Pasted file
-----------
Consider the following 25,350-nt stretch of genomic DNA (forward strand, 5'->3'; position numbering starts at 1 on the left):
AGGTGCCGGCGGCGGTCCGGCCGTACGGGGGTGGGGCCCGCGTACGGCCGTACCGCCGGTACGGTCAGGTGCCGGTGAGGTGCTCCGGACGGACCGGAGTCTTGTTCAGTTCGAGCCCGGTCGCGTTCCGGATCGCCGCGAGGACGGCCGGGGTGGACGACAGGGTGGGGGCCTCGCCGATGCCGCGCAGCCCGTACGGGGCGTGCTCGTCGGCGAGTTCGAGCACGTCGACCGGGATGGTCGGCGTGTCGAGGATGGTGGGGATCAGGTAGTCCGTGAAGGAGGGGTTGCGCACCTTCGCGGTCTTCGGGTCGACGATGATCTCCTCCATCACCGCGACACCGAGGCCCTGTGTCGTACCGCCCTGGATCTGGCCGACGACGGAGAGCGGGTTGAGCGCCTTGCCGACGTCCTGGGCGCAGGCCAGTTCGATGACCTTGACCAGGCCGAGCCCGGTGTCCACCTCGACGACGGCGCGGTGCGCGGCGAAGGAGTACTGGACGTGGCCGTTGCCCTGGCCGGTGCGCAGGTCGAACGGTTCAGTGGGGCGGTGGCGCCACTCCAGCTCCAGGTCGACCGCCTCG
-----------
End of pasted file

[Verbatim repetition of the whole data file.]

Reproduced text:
Consider the following 25,350-nt stretch of genomic DNA (forward strand, 5'->3'; position numbering starts at 1 on the left):
AGGTGCCGGCGGCGGTCCGGCCGTACGGGGGTGGGGCCCGCGTACGGCCGTACCGCCGGTACGGTCAGGTGCCGGTGAGGTGCTCCGGACGGACCGGAGTCTTGTTCAGTTCGAGCCCGGTCGCGTTCCGGATCGCCGCGAGGACGGCCGGGGTGGACGACAGGGTGGGGGCCTCGCCGATGCCGCGCAGCCCGTACGGGGCGTGCTCGTCGGCGAGTTCGAGCACGTCGACCGGGATGGTCGGCGTGTCGAGGATGGTGGGGATCAGGTAGTCCGTGAAGGAGGGGTTGCGCACCTTCGCGGTCTTCGGGTCGACGATGATCTCCTCCATCACCGCGACACCGAGGCCCTGTGTCGTACCGCCCTGGATCTGGCCGACGACGGAGAGCGGGTTGAGCGCCTTGCCGACGTCCTGGGCGCAGGCCAGTTCGATGACCTTGACCAGGCCGAGCCCGGTGTCCACCTCGACGACGGCGCGGTGCGCGGCGAAGGAGTACTGGACGTGGCCGTTGCCCTGGCCGGTGCGCAGGTCGAACGGTTCAGTGGGGCGGTGGCGCCACTCCAGCTCCAGGTCGACCGCCTCG